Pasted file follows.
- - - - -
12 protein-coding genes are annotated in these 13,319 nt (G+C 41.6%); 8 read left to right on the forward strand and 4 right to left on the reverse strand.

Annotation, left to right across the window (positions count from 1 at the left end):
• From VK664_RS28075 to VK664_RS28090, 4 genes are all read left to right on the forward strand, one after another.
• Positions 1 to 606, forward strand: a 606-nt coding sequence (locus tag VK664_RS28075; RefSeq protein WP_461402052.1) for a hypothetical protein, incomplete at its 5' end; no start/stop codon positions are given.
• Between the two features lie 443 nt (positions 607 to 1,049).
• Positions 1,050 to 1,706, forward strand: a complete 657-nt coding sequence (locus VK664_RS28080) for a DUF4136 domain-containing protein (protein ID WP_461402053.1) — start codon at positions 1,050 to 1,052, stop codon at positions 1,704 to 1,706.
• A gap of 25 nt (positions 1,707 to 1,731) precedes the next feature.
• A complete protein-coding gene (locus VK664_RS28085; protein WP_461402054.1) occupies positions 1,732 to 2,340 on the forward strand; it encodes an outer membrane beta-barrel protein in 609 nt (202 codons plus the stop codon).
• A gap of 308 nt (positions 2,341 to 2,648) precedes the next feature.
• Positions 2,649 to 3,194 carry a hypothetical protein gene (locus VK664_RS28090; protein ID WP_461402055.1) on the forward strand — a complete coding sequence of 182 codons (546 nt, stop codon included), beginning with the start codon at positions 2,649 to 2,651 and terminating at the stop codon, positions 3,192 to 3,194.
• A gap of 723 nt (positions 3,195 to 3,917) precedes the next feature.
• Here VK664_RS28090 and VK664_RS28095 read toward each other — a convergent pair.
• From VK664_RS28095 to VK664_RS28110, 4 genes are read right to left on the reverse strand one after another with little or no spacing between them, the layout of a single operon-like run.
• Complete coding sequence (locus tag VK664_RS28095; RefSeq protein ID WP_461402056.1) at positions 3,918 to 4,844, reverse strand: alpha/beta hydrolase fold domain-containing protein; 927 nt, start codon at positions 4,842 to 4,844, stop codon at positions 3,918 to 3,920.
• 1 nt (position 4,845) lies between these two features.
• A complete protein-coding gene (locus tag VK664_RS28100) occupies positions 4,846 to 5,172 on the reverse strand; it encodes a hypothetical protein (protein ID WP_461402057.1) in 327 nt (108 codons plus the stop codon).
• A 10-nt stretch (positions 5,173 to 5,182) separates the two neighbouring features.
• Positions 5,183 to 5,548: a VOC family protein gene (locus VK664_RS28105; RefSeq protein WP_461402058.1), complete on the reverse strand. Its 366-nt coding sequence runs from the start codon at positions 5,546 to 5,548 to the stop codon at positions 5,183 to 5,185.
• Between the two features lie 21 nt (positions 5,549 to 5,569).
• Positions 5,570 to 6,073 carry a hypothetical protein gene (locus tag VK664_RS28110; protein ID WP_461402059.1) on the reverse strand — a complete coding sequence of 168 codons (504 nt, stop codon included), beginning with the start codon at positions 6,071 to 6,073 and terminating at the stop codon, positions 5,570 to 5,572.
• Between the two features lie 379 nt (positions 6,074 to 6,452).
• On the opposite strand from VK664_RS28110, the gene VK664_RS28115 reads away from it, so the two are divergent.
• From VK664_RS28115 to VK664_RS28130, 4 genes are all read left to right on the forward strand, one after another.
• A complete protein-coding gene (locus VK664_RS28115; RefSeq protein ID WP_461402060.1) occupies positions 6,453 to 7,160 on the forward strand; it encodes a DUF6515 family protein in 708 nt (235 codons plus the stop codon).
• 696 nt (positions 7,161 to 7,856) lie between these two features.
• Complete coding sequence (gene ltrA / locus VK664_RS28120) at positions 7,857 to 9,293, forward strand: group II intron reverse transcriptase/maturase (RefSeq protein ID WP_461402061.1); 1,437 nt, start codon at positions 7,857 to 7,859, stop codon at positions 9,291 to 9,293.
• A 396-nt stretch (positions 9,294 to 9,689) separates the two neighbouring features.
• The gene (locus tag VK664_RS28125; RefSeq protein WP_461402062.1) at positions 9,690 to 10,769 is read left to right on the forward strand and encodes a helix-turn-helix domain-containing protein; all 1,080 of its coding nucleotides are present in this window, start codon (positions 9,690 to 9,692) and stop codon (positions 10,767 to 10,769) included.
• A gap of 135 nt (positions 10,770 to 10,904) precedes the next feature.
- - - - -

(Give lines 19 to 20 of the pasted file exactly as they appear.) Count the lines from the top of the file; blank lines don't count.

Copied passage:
• Between the two features lie 21 nt (positions 5,549 to 5,569).
• Positions 5,570 to 6,073 carry a hypothetical protein gene (locus tag VK664_RS28110; protein ID WP_461402059.1) on the reverse strand — a complete coding sequence of 168 codons (504 nt, stop codon included), beginning with the start codon at positions 6,071 to 6,073 and terminating at the stop codon, positions 5,570 to 5,572.